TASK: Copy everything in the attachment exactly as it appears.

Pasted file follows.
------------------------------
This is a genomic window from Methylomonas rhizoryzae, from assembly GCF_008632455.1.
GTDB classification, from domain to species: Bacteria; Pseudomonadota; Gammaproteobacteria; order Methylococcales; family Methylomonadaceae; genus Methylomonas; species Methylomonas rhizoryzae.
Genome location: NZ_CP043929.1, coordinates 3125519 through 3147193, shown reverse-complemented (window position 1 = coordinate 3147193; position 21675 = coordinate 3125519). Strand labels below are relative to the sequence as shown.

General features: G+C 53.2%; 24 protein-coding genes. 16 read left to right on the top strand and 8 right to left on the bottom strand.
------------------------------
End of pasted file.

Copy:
This is a genomic window from Methylomonas rhizoryzae, from assembly GCF_008632455.1.
GTDB classification, from domain to species: Bacteria; Pseudomonadota; Gammaproteobacteria; order Methylococcales; family Methylomonadaceae; genus Methylomonas; species Methylomonas rhizoryzae.
Genome location: NZ_CP043929.1, coordinates 3125519 through 3147193, shown reverse-complemented (window position 1 = coordinate 3147193; position 21675 = coordinate 3125519). Strand labels below are relative to the sequence as shown.

General features: G+C 53.2%; 24 protein-coding genes. 16 read left to right on the top strand and 8 right to left on the bottom strand.